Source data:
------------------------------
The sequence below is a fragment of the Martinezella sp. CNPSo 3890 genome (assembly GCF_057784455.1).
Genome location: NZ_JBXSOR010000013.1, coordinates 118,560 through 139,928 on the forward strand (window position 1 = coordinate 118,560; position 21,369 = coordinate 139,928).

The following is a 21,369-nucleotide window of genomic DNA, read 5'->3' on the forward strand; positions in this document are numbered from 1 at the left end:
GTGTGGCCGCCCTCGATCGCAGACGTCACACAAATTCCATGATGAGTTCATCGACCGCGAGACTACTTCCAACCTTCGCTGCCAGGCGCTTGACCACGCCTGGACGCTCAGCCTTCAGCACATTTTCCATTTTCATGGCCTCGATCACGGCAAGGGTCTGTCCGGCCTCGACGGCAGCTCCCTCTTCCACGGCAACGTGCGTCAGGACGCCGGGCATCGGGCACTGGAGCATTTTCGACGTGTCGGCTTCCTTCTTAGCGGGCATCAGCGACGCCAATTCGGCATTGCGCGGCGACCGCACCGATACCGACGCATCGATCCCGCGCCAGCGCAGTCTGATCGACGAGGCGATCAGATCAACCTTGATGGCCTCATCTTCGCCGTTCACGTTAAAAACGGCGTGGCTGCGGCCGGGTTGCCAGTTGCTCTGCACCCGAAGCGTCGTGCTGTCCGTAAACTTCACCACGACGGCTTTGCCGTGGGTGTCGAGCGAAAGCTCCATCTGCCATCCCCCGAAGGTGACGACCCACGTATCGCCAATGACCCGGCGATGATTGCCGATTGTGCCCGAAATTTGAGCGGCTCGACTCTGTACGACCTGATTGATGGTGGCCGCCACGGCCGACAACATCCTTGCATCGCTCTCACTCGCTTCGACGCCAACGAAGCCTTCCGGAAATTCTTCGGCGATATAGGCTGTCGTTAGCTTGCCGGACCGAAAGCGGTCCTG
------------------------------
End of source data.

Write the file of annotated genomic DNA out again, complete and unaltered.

The sequence below is a fragment of the Martinezella sp. CNPSo 3890 genome (assembly GCF_057784455.1).
Genome location: NZ_JBXSOR010000013.1, coordinates 118,560 through 139,928 on the forward strand (window position 1 = coordinate 118,560; position 21,369 = coordinate 139,928).

The following is a 21,369-nucleotide window of genomic DNA, read 5'->3' on the forward strand; positions in this document are numbered from 1 at the left end:
GTGTGGCCGCCCTCGATCGCAGACGTCACACAAATTCCATGATGAGTTCATCGACCGCGAGACTACTTCCAACCTTCGCTGCCAGGCGCTTGACCACGCCTGGACGCTCAGCCTTCAGCACATTTTCCATTTTCATGGCCTCGATCACGGCAAGGGTCTGTCCGGCCTCGACGGCAGCTCCCTCTTCCACGGCAACGTGCGTCAGGACGCCGGGCATCGGGCACTGGAGCATTTTCGACGTGTCGGCTTCCTTCTTAGCGGGCATCAGCGACGCCAATTCGGCATTGCGCGGCGACCGCACCGATACCGACGCATCGATCCCGCGCCAGCGCAGTCTGATCGACGAGGCGATCAGATCAACCTTGATGGCCTCATCTTCGCCGTTCACGTTAAAAACGGCGTGGCTGCGGCCGGGTTGCCAGTTGCTCTGCACCCGAAGCGTCGTGCTGTCCGTAAACTTCACCACGACGGCTTTGCCGTGGGTGTCGAGCGAAAGCTCCATCTGCCATCCCCCGAAGGTGACGACCCACGTATCGCCAATGACCCGGCGATGATTGCCGATTGTGCCCGAAATTTGAGCGGCTCGACTCTGTACGACCTGATTGATGGTGGCCGCCACGGCCGACAACATCCTTGCATCGCTCTCACTCGCTTCGACGCCAACGAAGCCTTCCGGAAATTCTTCGGCGATATAGGCTGTCGTTAGCTTGCCGGACCGAAAGCGGTCCTG